It is important to remember that patent marking applies to design patents as well as utility patents.  The Federal Circuit made this clear in Nike Inc. v. Wal-Mart Stores, 138 F.3d 1437 (Fed. Cir. 1998), by holding that the term “damages” as it appears in the marking statute, 35 U.S.C. § 287(a) applies to recovering the infringer’s profit under 35 U.S.C. § 289 as well as to the recovery of damages under 35 U.S.C. § 284. 

In reaching their decision, the Court reviewed the statutory history of the damages and profits statutes for both design and utility patents, as well as the statutory history of the marking statutes.  The Court found that the Patent Act of 1887, which was specific to design patents and removed the apportionment requirement when recovery of the infringer’s profit was sought, “was enacted to overcome the allocation problem for designs, and did not deplete the remedies available for either utility or design patent infringement.”  Id. at 1441-43.  Additionally, the Court found that the history of the marking statute supported the “conclusion that the marking statute with its use of the word ‘damages’ applies broadly to include recovery of the infringer’s profits under the special provision for design patent infringement.”  Id. at 1445.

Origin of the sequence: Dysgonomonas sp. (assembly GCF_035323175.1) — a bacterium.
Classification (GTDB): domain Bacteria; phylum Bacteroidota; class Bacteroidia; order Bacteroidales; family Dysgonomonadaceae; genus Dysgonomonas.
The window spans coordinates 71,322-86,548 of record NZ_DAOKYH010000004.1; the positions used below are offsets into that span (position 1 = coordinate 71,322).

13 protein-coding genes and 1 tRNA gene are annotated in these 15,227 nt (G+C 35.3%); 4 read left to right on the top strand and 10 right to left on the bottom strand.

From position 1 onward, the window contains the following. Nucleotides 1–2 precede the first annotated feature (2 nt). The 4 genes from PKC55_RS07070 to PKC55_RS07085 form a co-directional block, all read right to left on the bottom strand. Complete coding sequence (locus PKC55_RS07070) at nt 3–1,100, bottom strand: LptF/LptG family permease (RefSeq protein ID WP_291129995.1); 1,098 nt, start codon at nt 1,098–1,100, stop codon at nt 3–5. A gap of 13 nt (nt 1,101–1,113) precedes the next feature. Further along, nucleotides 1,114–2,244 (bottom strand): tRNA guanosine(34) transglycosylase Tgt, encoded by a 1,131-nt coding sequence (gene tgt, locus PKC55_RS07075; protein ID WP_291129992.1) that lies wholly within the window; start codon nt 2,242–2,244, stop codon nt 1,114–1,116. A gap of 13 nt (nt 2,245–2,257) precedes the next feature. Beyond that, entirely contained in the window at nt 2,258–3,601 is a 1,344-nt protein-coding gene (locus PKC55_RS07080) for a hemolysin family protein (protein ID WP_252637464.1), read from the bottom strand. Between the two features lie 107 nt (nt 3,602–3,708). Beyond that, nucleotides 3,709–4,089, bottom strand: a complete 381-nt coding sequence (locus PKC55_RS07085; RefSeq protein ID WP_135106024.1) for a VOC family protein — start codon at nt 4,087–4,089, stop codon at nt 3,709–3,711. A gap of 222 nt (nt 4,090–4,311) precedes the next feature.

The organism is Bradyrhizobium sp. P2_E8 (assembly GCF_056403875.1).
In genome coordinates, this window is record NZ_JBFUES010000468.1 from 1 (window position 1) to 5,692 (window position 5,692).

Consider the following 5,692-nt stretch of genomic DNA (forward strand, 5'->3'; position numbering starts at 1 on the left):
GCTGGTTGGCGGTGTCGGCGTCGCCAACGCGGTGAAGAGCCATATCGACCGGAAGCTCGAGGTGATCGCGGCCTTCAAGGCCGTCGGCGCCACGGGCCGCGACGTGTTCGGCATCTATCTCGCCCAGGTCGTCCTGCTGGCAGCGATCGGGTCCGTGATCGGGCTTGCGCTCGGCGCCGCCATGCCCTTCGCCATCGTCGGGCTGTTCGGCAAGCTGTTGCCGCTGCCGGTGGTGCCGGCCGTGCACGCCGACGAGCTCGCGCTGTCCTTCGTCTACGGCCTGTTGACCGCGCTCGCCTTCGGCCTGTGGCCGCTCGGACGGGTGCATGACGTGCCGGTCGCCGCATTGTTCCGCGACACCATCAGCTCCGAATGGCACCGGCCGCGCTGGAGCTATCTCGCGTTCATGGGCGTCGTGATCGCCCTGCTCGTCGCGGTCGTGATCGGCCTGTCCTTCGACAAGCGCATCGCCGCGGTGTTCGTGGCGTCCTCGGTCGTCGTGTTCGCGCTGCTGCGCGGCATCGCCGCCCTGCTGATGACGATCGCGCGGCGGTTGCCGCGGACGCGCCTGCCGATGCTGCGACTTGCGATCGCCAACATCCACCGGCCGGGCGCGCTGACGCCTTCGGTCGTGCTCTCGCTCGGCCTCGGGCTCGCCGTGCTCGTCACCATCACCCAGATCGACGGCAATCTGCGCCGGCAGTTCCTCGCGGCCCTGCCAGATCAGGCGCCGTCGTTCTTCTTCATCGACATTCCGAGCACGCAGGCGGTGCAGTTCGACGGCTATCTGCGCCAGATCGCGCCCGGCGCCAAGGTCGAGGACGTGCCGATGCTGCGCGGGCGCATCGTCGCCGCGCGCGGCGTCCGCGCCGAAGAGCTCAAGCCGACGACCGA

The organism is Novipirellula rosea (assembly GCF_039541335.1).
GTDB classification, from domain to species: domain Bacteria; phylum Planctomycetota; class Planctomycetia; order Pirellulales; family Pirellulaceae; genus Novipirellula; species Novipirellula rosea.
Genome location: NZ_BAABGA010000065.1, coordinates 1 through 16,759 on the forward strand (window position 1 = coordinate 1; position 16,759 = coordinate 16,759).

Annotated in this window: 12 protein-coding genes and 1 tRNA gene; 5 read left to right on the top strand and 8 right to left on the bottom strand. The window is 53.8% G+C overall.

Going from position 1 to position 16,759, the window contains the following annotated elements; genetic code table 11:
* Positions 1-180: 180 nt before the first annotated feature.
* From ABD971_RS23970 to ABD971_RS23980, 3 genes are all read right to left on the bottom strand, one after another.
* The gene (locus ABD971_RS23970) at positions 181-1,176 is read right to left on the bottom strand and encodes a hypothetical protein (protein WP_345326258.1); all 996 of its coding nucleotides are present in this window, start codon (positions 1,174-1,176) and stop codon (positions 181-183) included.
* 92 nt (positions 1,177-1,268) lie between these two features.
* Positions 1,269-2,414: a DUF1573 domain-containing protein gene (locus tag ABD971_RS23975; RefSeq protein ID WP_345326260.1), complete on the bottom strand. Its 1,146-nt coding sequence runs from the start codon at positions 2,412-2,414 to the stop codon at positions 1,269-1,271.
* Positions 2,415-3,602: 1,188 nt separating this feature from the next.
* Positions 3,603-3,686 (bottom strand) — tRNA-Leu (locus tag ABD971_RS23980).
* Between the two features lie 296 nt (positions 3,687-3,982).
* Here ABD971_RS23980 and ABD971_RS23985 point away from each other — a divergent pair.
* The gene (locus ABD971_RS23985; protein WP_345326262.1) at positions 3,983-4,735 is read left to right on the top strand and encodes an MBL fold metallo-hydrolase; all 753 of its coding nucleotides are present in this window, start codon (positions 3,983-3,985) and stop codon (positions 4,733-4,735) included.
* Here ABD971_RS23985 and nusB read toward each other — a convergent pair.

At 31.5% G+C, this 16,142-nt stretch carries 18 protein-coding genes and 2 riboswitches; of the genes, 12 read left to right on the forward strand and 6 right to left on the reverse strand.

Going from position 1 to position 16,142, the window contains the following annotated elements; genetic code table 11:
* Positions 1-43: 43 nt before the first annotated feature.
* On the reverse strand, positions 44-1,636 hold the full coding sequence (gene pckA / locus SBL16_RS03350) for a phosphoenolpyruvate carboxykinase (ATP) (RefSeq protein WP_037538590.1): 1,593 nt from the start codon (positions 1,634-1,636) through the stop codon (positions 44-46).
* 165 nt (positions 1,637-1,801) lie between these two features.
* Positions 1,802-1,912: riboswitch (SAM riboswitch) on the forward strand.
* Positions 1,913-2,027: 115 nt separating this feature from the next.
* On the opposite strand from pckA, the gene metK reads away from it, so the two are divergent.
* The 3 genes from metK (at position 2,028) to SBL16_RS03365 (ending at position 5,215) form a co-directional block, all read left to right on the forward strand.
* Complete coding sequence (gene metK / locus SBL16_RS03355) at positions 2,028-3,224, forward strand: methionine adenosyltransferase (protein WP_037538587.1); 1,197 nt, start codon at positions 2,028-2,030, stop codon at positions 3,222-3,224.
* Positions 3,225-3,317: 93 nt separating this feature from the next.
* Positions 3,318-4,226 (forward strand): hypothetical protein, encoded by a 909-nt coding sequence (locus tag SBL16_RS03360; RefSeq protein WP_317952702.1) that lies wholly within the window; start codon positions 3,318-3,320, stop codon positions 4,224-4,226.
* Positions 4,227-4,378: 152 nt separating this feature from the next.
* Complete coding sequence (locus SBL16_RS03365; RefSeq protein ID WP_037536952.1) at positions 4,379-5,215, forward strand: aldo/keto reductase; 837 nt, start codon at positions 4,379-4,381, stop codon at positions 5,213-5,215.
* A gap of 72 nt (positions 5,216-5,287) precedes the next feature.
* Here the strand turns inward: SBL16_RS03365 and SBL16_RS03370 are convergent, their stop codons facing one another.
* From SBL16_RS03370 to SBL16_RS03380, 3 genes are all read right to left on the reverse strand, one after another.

Consequently, the new America Invents Act (“AIA”) virtual marking provision, 35 U.S.C. § 287(a), is useful for design patent owners.  The virtual marking provision states: